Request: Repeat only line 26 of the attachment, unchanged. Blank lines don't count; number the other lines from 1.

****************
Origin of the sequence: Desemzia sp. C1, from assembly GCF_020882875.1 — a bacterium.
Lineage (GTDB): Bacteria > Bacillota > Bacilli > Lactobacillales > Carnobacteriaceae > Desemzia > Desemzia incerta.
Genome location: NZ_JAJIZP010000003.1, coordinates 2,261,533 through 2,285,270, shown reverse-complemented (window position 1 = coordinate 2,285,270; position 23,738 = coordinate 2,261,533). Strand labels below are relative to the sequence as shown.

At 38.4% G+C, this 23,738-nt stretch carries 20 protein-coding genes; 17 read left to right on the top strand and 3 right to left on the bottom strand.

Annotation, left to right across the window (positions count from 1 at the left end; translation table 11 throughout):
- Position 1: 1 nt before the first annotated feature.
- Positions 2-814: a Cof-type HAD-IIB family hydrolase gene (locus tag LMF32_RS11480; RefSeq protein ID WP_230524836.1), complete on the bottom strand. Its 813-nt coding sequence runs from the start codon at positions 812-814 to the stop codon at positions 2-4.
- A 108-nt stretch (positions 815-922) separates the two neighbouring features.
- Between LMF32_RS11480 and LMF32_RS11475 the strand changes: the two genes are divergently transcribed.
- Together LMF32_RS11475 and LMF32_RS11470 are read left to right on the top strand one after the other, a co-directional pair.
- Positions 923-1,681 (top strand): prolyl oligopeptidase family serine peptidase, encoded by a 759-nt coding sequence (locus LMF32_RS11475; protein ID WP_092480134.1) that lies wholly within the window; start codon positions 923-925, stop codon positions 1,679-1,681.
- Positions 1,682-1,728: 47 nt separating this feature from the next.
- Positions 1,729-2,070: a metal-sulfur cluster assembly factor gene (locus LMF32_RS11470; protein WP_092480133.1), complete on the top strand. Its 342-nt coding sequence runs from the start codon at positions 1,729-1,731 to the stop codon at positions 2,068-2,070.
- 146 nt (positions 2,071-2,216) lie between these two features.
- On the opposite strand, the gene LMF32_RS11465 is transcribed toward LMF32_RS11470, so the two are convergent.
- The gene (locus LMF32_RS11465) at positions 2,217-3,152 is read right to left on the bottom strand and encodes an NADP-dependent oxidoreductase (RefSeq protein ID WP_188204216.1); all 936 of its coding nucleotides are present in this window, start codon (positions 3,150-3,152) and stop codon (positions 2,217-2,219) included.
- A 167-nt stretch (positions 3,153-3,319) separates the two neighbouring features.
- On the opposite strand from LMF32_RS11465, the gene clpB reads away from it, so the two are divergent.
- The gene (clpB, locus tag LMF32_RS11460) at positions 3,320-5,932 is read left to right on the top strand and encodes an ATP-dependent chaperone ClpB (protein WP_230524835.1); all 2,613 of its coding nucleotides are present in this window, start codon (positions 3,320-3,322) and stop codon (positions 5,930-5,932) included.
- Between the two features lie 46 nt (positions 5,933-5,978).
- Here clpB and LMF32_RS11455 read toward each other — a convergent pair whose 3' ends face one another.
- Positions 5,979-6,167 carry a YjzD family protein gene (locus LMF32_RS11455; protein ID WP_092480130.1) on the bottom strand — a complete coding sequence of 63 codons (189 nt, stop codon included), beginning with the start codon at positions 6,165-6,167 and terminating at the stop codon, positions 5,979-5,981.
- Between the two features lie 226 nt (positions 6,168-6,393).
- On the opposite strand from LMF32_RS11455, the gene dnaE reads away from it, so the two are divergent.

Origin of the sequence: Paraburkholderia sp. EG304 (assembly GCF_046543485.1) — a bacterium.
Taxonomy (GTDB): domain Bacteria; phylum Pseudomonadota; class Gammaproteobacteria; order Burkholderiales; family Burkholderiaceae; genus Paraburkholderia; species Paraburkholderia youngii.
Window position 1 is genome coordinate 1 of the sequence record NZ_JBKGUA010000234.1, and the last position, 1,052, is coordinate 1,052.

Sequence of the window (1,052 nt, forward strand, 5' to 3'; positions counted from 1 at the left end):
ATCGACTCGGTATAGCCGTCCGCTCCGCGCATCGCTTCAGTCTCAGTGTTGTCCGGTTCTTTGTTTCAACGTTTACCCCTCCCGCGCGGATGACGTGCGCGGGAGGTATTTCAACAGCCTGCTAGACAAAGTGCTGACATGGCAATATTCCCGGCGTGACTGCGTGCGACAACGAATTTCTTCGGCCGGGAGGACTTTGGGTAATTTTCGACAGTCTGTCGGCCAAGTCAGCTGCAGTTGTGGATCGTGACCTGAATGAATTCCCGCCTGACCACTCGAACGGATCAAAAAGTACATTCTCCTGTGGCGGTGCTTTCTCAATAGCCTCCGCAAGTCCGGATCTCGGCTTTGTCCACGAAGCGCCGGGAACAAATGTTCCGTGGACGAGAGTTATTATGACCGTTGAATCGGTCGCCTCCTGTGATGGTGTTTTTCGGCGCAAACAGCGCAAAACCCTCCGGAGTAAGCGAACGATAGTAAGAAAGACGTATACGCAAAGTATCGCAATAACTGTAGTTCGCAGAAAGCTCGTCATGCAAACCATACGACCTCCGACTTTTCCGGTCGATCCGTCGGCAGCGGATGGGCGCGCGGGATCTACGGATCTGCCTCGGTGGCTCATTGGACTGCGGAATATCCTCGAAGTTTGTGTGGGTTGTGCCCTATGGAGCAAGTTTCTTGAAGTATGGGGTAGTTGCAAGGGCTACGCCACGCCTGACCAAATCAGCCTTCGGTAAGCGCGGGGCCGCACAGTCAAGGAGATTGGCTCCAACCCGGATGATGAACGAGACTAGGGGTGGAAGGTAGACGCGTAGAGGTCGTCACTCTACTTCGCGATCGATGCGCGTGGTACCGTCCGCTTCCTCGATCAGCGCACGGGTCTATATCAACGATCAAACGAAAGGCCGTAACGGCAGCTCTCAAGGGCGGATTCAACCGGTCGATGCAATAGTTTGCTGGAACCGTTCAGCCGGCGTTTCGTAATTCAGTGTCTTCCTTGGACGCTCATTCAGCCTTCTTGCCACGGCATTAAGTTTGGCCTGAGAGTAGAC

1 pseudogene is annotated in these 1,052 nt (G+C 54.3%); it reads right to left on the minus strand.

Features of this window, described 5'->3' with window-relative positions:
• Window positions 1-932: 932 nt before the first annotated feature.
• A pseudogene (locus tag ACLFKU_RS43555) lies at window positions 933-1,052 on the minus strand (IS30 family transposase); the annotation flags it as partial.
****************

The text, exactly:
Taxonomy (GTDB): domain Bacteria; phylum Pseudomonadota; class Gammaproteobacteria; order Burkholderiales; family Burkholderiaceae; genus Paraburkholderia; species Paraburkholderia youngii.